100W Torch

Various sources of cheap imported components have started stocking a 100W chip-on-board LED module for quite a reasonable price. With a few extra off the shelf modules it’s possible create a 8500 lumens portable torch capable of setting paper on fire at close range. Fuck. Yeah.

Beam Shots

This shot shows a side by side comparison of an unlit and lit scene with the camera settings kept the same between the photos.

Parts List

Most of the parts can be found in a number of places. I used DealExtreme & HobbyKing to source the majority of mine. Not included in this list is the price for the case as the cost of laser cutting parts can vary and i probably wouldn’t recommend copying it directly as it could probably do with a few tweaks.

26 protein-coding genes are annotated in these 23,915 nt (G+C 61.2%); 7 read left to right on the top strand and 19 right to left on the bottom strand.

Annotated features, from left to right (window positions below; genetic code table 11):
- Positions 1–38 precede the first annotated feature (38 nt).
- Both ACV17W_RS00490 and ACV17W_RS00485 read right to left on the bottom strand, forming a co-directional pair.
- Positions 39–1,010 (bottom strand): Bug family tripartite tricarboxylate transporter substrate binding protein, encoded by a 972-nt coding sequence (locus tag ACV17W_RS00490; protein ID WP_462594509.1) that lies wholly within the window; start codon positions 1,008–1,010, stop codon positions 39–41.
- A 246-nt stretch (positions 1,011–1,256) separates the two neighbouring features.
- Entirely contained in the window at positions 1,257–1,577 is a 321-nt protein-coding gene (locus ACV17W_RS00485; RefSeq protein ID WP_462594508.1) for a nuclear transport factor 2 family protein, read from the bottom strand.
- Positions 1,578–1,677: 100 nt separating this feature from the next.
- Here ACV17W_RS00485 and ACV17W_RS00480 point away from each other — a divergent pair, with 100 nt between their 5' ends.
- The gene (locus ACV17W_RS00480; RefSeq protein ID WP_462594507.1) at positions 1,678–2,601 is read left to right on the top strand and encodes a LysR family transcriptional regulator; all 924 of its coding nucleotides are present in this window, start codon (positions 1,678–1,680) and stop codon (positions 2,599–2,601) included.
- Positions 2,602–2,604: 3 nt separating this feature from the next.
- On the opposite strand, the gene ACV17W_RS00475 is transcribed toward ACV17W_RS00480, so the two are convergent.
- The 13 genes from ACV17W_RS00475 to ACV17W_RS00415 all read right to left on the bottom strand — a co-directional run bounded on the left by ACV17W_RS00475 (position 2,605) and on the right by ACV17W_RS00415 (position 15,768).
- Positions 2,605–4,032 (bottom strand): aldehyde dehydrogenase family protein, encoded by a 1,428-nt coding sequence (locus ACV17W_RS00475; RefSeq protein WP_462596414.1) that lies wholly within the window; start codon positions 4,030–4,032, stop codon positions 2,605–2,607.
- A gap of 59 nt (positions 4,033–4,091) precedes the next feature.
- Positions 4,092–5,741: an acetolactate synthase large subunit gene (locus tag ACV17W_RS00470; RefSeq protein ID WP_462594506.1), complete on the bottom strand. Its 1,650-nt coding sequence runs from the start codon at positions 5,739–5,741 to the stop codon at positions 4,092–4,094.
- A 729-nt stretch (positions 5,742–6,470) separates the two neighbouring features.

Total : £55.05

The above choice of parts will give a run time of around 20mins. This can be extended by choosing a larger battery. I also chose a warm colored (3050K) LED, for photography or filming it might be better to go with one of the many 6500K 100W LED’s.


The circuit for this is very straight forward. It’s just a matter of wiring up a couple of modules. The following image shows the circuit diagram.

Before wiring everything up it is a good idea to preset the step-up converter to a safe voltage. To do this connect a bench-top powers supply to the input of the module and a voltmeter to the output. Adjust the potentiometers on the board until the voltmeter reads roughly 30V (or a couple of volts below the rated voltage of your LED).